Caitlin Fisher-Draeger

Post5’s ‘Othello’: less is more

A stark and delicate dance of power gets stripped down to its basics in Post5's "Shakesqueer" telling of the tale

Any relationship involves a delicate dance of power. We negotiate and bargain the trivial to keep the little sparks alive. In love, we try to set aside little irritations for the sake of the oneness. If we’re in for the long haul, most of the everyday is both beautiful and eclipsed by our understanding of whom we care for.

And in this dance, Post5 has stripped bare Shakespeare’s Othello and rearranged the steps.

In director Caitlin Fisher-Draeger’s production the Other is not the Moor, as in the traditional interpretation of Othello. Rather, the have-nots are the Other: the inexplicable Iago, whose passions begin and end in fury; Cassio, who fights for love and liege; and in the end, the motives that lie behind Othello and Desdemona’s desire for each other is the real alienation.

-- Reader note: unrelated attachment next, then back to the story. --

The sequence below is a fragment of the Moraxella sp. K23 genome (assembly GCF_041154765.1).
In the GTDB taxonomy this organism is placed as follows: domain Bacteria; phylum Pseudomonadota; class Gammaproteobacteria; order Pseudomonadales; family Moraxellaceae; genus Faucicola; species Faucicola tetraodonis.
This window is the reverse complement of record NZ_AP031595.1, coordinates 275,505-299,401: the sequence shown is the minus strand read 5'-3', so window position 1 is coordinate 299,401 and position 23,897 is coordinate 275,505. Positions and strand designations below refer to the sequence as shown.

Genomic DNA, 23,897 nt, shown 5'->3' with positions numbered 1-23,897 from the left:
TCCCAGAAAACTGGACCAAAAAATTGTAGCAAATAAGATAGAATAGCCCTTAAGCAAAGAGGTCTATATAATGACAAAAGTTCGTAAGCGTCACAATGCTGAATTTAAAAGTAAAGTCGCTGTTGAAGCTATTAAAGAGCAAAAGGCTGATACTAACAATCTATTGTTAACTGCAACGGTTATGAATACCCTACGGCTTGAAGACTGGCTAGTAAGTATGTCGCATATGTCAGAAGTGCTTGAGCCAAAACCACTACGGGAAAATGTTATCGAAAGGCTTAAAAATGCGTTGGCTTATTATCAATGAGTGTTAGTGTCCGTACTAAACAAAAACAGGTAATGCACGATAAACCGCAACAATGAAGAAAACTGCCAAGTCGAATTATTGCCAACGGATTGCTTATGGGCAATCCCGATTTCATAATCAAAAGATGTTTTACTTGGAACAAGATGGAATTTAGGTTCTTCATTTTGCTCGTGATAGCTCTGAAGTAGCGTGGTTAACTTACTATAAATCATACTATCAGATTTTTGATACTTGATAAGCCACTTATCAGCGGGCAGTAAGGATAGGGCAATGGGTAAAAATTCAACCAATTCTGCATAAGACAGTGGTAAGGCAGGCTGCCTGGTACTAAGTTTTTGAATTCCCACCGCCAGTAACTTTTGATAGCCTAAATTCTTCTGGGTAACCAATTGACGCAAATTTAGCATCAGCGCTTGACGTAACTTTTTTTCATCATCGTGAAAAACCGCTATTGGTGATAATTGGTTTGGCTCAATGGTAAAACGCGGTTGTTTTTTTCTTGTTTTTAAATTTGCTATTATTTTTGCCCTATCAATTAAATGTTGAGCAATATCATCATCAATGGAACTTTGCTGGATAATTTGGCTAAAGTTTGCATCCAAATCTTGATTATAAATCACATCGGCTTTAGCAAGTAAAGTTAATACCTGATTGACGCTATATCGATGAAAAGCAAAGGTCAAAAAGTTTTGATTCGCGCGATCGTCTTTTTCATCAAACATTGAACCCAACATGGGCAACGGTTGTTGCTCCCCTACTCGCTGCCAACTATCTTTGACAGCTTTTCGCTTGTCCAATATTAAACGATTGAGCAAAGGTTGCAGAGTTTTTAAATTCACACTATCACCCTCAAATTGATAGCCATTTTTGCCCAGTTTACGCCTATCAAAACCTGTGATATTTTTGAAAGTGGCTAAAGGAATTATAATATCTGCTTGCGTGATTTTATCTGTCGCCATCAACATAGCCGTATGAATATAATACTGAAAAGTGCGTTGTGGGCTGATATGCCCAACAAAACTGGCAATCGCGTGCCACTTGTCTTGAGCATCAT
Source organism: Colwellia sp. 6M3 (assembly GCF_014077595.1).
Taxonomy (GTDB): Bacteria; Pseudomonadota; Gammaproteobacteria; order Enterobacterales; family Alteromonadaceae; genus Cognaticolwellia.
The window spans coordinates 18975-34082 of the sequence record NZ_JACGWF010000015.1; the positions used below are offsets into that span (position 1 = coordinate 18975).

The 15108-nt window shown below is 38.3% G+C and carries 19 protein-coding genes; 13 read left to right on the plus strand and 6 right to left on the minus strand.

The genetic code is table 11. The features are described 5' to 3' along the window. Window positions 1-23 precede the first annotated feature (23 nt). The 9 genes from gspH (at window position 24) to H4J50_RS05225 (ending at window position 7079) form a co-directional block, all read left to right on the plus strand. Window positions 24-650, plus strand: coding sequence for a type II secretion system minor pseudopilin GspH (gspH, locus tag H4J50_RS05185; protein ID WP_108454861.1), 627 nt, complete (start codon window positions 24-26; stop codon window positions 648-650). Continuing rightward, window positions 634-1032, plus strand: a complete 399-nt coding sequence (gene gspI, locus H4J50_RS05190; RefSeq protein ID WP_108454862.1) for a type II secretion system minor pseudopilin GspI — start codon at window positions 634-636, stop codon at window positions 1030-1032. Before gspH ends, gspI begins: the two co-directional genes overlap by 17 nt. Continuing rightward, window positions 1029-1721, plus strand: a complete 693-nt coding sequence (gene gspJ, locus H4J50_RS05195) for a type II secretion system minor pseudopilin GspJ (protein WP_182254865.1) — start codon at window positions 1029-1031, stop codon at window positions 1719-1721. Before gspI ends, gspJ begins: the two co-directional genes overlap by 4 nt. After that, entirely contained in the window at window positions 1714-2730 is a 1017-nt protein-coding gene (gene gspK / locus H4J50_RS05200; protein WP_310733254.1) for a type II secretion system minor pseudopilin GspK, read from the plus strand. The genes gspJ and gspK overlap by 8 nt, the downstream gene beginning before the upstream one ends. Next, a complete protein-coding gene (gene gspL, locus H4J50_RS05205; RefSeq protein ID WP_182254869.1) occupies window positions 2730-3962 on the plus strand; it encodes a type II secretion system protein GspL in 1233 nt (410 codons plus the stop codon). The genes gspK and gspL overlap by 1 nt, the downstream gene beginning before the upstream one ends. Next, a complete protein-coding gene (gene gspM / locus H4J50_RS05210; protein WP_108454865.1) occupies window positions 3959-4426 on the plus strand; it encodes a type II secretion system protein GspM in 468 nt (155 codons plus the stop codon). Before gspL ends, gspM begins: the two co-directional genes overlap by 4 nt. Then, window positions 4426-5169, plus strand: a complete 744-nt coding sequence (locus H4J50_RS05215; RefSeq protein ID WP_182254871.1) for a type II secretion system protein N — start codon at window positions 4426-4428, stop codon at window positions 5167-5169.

Tell and Tidd: passion and betrayal. Photo: Carrie Anne Huneycutt

Tell and Tidd: passion and betrayal. Photo: Carrie Anne Huneycutt

Post5 has done some Shakesqueering: most of the roles are played by women, the one exception being Rodrigo, acted by Sean Doran, who shifts the weight of his walking leg while the other clumps in a cast. He has no affection for Desdemona, and the implied ulterior motives to help Iago: he is half a man, his impotence in stark contrast to the band of Amazons who make the stage.

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